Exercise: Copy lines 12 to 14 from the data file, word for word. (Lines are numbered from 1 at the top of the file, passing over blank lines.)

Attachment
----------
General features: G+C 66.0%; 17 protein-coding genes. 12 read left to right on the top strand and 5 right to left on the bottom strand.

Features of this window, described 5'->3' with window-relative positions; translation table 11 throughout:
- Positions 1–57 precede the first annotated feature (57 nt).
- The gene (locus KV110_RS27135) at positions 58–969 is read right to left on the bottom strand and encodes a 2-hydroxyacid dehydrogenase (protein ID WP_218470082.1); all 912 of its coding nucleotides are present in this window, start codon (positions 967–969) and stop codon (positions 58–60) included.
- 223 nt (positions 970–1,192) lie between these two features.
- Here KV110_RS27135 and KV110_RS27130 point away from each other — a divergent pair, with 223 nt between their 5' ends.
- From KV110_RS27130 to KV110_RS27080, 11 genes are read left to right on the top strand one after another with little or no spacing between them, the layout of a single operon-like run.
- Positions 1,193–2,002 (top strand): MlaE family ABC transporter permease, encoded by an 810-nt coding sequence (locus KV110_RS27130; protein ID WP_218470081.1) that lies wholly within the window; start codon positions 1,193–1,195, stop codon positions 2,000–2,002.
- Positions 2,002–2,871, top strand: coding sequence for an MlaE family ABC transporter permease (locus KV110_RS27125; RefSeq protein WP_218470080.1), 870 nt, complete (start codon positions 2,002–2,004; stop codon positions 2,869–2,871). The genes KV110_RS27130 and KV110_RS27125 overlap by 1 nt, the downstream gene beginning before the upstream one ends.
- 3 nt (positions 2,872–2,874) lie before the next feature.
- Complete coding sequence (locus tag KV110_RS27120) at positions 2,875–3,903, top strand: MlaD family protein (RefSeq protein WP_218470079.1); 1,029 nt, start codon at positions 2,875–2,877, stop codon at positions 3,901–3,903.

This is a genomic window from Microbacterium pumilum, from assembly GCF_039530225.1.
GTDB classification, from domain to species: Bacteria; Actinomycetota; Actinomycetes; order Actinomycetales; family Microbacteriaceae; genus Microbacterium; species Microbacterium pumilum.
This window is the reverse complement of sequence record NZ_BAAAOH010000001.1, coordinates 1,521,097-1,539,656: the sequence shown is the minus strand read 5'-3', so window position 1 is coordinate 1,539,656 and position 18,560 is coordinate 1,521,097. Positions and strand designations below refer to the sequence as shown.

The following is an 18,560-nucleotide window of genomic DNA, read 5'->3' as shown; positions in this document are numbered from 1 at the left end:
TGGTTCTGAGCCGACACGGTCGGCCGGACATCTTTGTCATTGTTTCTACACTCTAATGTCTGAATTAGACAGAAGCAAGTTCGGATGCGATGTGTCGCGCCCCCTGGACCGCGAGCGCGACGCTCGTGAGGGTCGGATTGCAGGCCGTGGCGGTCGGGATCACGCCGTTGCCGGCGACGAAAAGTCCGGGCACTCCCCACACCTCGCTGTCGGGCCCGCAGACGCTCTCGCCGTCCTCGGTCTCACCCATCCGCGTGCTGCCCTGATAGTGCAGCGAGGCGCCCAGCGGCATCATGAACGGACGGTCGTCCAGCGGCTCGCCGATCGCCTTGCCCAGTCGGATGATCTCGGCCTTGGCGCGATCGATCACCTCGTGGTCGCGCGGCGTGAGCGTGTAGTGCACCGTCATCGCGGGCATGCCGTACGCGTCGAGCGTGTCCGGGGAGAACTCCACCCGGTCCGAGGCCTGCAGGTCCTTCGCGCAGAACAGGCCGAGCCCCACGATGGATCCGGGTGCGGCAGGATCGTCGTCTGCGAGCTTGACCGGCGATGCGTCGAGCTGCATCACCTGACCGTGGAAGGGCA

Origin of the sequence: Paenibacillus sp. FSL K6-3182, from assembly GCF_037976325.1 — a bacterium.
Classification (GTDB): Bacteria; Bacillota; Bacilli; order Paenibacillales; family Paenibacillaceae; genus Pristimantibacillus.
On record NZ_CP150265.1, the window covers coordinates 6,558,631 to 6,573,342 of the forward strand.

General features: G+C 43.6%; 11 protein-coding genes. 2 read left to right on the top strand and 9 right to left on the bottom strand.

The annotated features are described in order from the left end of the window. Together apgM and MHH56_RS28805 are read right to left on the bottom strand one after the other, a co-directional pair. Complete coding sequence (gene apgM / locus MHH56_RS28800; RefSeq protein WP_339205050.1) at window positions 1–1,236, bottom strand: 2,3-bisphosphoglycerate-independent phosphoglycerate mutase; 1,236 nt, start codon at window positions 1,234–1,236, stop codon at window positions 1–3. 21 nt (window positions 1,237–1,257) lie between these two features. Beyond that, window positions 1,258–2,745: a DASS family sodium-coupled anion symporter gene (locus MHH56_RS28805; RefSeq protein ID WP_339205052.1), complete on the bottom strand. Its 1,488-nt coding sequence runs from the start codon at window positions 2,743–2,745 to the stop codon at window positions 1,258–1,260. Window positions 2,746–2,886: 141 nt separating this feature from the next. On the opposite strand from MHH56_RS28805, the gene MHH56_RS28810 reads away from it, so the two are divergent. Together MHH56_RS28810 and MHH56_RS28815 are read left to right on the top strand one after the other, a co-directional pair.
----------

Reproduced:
This is a genomic window from Microbacterium pumilum, from assembly GCF_039530225.1.
GTDB classification, from domain to species: Bacteria; Actinomycetota; Actinomycetes; order Actinomycetales; family Microbacteriaceae; genus Microbacterium; species Microbacterium pumilum.
This window is the reverse complement of sequence record NZ_BAAAOH010000001.1, coordinates 1,521,097-1,539,656: the sequence shown is the minus strand read 5'-3', so window position 1 is coordinate 1,539,656 and position 18,560 is coordinate 1,521,097. Positions and strand designations below refer to the sequence as shown.